In more than two decades as an NFL club executive, Bill Polian had an up-close view in the development of one quarterback in the Pro Football Hall of Fame, Jim Kelly, and one who effectively has a reserved spot in Canton, Peyton Manning.
What Polian saw as the Buffalo Bills' general manager during Kelly's time with the team and as the Indianapolis Colts' GM and team president during Manning's time have plenty in common.
The biggest is what Polian, himself a Pro Football Hall of Famer, describes as a "four-year timeline" for the Bills' Josh Allen and all projected franchise quarterbacks.
“Year 1, in pro ball, you learn to get in and out of the huddle," Polian said. "You learn the nomenclature. You learn how to call the play. You learn what the calls are that the offensive line is making. Josh had great benefit of being injured and sitting and having the ability, during that time, to take a deep breath and say, ‘OK, I have to do this, this, this and this in order to master this.’
“Second year, you learned the concepts of the offense in the offseason. Not how to do it, but why you’re doing it. And why you are doing this, that or the other thing to beat a certain defense or a certain player or doing it in a certain game situation."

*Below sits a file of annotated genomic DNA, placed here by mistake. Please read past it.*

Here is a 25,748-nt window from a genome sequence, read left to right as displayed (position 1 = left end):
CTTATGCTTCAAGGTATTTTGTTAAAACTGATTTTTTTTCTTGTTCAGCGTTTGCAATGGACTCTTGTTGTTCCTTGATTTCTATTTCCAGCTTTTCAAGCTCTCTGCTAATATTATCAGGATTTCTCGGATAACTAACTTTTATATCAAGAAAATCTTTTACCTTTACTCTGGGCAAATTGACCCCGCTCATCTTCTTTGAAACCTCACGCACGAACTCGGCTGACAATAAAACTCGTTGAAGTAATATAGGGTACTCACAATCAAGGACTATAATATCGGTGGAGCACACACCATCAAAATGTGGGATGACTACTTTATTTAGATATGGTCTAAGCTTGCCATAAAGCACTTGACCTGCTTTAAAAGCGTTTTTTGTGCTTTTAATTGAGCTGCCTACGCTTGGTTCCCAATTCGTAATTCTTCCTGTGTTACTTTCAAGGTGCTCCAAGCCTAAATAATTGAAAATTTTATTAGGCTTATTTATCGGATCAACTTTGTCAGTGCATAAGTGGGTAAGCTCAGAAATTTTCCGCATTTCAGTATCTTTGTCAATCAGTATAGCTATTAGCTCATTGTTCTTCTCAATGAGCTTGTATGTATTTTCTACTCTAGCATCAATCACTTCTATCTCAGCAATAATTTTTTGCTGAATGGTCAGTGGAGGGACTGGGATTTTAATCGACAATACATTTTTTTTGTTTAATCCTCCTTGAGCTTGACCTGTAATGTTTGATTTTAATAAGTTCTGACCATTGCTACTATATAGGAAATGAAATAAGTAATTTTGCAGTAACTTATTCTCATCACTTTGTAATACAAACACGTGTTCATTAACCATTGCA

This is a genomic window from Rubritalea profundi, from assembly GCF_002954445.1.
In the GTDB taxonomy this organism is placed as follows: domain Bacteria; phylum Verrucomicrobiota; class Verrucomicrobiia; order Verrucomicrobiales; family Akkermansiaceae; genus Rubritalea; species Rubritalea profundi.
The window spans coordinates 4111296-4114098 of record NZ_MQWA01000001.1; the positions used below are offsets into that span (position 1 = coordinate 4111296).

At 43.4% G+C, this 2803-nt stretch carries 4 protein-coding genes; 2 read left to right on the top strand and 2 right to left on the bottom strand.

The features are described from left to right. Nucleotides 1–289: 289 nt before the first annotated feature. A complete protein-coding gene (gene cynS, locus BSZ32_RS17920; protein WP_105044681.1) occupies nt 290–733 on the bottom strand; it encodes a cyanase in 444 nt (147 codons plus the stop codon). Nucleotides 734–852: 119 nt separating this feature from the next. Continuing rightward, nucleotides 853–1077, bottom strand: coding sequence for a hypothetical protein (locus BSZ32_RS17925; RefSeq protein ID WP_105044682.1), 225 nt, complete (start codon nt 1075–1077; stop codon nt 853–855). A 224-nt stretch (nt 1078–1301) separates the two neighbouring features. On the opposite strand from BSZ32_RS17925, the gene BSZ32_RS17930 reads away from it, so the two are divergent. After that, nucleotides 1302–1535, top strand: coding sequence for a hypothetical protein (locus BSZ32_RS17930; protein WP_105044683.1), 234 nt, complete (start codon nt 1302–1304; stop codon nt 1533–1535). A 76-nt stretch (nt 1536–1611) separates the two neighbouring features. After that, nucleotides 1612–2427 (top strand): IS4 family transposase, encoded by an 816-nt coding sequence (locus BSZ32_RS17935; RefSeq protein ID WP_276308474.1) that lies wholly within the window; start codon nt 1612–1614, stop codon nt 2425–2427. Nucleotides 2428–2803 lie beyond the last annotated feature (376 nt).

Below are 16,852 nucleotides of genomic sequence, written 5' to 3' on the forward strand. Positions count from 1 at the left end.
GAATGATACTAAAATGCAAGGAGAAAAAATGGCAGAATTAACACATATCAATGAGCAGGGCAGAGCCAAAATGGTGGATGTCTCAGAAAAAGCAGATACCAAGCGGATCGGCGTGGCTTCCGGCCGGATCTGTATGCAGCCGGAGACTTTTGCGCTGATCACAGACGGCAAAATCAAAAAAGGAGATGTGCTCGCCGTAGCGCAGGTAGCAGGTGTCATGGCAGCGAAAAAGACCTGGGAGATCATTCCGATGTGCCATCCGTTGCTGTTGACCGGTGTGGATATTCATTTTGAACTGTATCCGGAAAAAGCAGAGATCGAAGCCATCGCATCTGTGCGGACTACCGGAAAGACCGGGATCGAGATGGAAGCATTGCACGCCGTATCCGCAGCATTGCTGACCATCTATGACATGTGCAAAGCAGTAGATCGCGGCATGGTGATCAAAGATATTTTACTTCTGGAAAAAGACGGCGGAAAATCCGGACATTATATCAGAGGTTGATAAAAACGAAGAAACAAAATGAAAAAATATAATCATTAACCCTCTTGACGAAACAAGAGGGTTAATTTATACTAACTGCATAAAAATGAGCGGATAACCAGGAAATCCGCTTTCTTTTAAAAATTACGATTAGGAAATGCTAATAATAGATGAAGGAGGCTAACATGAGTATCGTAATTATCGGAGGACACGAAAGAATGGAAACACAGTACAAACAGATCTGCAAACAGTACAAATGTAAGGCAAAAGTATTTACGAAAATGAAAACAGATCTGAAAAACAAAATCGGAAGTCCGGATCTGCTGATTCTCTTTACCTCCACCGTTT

In the third year, Polian said, there should be significant progress.
“You should see the arrow really going up, because if you’re learning how to apply it, you’re eliminating the rookie or young person mistakes," he said. "Because if you’re learning and how to apply what you’ve already learned, you’ve learned not to put the ball in places where it doesn’t belong, go to the wrong guy, etc.
“Then, in the fourth year, you learn how to manipulate a defense. How your eyes will make certain players react, how ball placement will make certain players react, how certain audibles or dummy audibles will cause people to react. And then after that, you’re a complete quarterback.
"That’s the growth process. And it’s usually not sped up. There’s no substitute for on-the-job training.”